Tarusarira suspects the trouble started when youngsters hanging out at the bottle store asked for money to buy beer and he told them he wouldn’t give them any money because they were too lazy to work.

Ramphele said a community meeting had been held after the February incident. Villagers had been told not to take the law into their own hands. “As the police our job is to protect the community … South African or not.”

He said the police would arrest anyone who committed a crime and they would also arrest anyone who was undocumented and not legally in the country.

About three weeks after the February incident, on 7 March, the police raided the Zimbabweans’ homes. According to Raphele, they arrested three women, three children and six men for being undocumented.

Chava’s wife, Chipo Moses, and their son, Bright, were among those arrested. Chava was working night shift and was not at home. His wife and child were later released.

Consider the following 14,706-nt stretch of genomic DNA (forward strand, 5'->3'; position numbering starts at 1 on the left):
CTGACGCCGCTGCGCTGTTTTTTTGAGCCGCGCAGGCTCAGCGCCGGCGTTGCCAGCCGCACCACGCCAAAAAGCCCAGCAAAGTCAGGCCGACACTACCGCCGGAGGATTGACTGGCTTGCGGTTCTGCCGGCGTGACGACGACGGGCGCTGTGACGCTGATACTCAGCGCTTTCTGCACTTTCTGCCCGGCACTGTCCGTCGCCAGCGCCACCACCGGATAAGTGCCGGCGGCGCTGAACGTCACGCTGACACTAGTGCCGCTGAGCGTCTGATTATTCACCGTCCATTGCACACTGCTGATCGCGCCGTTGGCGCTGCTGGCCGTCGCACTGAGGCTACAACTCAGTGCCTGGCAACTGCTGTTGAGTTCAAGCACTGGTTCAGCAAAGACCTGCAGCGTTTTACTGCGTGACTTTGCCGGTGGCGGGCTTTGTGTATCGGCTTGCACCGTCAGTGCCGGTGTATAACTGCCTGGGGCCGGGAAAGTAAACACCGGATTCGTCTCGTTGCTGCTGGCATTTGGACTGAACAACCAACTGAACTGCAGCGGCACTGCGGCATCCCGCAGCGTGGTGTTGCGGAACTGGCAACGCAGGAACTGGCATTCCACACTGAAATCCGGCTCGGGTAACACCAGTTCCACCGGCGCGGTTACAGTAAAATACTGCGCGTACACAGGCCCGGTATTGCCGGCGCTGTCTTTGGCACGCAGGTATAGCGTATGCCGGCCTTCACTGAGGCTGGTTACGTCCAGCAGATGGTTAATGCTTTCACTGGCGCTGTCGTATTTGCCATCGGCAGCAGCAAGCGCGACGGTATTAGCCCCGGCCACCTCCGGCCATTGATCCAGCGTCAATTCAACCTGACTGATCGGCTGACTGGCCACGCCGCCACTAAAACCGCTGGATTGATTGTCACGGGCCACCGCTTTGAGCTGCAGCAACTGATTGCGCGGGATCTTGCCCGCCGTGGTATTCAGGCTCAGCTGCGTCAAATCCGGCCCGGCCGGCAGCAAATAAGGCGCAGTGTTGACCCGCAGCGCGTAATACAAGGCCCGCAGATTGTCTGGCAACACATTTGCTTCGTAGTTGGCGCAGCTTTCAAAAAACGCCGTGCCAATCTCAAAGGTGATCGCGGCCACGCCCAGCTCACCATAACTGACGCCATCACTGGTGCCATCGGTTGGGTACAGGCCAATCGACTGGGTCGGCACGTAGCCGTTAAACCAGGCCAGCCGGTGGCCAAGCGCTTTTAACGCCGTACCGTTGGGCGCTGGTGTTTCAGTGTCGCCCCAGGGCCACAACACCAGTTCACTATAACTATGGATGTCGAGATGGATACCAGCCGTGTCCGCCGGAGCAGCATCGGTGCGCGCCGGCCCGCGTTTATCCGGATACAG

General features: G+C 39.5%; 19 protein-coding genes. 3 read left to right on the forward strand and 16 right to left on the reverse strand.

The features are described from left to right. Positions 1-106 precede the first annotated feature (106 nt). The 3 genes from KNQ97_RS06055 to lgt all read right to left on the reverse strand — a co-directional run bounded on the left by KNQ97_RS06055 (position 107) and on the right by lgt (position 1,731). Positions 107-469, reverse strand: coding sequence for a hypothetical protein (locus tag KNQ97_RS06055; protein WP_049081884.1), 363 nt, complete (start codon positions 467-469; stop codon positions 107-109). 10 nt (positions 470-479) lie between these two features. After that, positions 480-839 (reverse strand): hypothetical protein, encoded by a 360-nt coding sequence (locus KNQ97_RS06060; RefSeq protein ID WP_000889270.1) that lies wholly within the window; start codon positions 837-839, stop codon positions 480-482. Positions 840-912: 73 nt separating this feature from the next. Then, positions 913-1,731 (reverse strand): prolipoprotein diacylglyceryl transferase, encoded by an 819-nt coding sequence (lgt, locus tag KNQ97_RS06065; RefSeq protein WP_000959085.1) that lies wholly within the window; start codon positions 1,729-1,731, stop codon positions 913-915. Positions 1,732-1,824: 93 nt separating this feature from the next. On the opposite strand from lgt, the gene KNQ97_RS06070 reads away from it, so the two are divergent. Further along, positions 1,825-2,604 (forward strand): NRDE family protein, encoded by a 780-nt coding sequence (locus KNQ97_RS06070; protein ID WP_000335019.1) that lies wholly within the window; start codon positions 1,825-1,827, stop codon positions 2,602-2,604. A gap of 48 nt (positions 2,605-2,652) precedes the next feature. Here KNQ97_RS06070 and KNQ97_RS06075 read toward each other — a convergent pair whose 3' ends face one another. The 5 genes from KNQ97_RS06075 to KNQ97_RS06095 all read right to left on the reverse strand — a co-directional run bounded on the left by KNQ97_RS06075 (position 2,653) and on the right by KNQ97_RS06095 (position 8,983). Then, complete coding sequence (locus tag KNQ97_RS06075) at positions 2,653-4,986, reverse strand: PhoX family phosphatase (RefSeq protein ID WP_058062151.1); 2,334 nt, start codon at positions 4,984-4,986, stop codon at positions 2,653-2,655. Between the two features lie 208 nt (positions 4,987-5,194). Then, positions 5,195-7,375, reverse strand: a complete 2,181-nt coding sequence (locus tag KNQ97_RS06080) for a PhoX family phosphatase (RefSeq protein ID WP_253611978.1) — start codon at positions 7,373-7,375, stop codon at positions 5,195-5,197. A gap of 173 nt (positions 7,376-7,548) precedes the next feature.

Chava no longer feels safe and he wants to leave the village, but he needs money to do this. He says, however, he won’t be leaving South Africa.

A South African resident told GroundUp that the police had been given an ultimatum to evict all undocumented Zimbabweans, otherwise the community will act against the Zimbabweans. The group targeting Zimbabweans insist some are involved in crime and blame them for the theft of money from a school feeding scheme at Khubudi High School, a case police are investigating.

GroundUp’s informant also said the group had no issue with other immigrants such as Ethiopians and Pakistanis living in the area.

TOPICS:  Crime Immigration

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Write a letter in response to this article


Dear Editor

I'm a business owner of Mndawe brick depot not based in Limpopo but I'll like to share that most of Zimbabwean officials are associated with crime because at the time when I had them working for me they'll sell one bag of cement almost everyday for a price of R80. When I notified the issue, I sent one guy to go and ask about bricks and cement and they gave him the price, he bought a bag then I came through and caught them on the spot I had to shut down my business for a week looking for new people to train.